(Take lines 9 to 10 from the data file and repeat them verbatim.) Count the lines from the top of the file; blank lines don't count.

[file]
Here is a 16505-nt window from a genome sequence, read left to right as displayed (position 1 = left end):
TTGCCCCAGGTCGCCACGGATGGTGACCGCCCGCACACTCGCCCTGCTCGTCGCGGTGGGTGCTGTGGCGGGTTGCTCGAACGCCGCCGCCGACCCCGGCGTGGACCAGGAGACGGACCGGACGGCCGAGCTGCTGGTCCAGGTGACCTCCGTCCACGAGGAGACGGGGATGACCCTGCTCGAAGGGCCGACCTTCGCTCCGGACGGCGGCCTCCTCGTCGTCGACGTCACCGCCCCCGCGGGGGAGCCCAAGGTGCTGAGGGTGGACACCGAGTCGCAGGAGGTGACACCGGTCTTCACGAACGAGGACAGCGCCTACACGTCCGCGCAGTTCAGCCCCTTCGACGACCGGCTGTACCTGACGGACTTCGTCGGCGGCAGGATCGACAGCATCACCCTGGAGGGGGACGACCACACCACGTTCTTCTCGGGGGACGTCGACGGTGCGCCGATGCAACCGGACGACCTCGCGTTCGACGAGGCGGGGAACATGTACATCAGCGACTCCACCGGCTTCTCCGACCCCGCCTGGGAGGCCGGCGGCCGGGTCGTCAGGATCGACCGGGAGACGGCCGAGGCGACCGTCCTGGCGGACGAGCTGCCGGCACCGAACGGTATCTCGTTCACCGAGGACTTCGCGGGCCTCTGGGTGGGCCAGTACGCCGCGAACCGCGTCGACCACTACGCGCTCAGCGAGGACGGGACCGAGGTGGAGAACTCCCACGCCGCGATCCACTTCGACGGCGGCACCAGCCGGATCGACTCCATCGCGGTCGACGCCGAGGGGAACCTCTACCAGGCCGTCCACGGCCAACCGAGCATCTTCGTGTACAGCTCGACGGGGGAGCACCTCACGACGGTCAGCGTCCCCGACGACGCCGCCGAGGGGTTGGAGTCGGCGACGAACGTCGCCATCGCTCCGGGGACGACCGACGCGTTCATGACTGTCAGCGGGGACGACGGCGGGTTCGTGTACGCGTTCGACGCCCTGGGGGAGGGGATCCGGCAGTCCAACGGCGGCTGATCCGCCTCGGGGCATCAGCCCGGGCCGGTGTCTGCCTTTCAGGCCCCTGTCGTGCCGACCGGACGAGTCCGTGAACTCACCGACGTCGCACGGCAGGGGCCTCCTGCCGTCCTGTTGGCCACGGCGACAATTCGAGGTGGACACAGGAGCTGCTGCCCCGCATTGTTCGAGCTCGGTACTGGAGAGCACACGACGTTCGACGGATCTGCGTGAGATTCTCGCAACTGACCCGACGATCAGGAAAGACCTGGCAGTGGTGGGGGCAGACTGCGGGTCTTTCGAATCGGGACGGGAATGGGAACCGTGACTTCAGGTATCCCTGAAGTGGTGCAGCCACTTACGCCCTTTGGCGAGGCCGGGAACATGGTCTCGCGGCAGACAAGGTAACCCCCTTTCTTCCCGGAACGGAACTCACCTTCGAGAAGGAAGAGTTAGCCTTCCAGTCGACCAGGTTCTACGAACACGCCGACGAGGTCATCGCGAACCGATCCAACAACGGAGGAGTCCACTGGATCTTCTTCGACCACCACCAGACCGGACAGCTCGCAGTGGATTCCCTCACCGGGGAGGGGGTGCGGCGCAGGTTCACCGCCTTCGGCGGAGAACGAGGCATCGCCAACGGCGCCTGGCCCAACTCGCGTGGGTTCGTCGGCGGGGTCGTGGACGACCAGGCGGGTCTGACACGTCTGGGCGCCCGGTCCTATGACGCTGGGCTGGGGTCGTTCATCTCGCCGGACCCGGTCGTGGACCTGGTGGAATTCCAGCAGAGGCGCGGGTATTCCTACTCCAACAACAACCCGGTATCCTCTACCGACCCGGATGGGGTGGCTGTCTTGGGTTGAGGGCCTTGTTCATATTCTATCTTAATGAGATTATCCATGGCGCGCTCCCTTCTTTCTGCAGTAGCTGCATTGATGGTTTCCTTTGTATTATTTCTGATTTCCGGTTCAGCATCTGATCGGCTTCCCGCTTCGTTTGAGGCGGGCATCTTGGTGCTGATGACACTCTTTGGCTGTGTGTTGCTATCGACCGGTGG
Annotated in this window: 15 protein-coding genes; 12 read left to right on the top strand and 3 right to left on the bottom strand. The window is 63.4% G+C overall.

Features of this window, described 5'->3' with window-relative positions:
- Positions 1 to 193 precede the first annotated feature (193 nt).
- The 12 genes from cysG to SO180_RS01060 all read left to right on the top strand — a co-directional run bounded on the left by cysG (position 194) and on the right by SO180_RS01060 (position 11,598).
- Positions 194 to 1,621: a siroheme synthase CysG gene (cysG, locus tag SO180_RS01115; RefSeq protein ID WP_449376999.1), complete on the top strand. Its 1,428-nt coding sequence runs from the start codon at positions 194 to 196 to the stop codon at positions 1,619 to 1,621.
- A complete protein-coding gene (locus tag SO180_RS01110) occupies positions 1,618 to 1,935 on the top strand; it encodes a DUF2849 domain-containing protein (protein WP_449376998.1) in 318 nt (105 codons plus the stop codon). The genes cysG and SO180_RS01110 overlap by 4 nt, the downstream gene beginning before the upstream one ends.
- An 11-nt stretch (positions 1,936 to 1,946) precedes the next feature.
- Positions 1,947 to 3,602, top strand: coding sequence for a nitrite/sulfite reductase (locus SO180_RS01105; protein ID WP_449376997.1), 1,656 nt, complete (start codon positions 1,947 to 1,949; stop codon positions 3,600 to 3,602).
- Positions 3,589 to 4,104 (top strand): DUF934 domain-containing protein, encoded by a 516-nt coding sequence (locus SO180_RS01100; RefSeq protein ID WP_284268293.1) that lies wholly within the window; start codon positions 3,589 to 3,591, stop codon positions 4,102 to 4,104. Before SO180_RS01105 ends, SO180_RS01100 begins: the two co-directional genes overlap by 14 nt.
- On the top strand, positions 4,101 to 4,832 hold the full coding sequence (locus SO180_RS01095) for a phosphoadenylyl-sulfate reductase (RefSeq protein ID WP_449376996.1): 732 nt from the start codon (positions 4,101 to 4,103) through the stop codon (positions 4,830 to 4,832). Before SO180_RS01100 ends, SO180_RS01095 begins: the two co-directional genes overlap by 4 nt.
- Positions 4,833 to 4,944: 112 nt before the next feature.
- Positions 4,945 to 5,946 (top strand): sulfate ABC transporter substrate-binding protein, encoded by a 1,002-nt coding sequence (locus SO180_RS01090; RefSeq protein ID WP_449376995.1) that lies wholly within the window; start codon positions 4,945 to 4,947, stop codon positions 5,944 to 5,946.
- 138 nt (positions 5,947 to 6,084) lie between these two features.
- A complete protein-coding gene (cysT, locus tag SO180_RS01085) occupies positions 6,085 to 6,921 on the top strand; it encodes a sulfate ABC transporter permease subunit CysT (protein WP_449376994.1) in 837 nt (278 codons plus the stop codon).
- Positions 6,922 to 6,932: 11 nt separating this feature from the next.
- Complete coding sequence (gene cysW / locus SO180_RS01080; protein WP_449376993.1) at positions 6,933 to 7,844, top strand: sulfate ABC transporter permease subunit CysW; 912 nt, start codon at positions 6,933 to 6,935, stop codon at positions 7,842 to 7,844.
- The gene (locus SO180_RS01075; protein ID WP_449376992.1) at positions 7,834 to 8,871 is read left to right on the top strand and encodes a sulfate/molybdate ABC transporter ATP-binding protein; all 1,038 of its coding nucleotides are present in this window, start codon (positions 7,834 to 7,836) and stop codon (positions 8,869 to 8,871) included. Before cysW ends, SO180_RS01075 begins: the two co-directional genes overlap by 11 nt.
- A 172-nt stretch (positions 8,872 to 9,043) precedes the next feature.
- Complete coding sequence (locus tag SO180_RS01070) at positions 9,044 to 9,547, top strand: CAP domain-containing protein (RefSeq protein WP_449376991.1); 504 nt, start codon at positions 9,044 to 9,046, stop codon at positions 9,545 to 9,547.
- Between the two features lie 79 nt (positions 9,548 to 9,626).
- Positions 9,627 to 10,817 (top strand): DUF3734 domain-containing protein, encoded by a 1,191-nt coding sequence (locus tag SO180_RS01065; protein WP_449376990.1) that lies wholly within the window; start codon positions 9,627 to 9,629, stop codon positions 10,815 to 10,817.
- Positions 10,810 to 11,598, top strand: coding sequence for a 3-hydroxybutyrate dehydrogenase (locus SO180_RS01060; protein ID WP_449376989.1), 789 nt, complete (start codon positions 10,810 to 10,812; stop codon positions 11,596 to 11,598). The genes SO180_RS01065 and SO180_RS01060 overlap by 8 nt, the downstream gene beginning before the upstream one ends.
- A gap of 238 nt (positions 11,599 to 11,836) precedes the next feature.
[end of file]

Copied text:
- An 11-nt stretch (positions 1,936 to 1,946) precedes the next feature.
- Positions 1,947 to 3,602, top strand: coding sequence for a nitrite/sulfite reductase (locus SO180_RS01105; protein ID WP_449376997.1), 1,656 nt, complete (start codon positions 1,947 to 1,949; stop codon positions 3,600 to 3,602).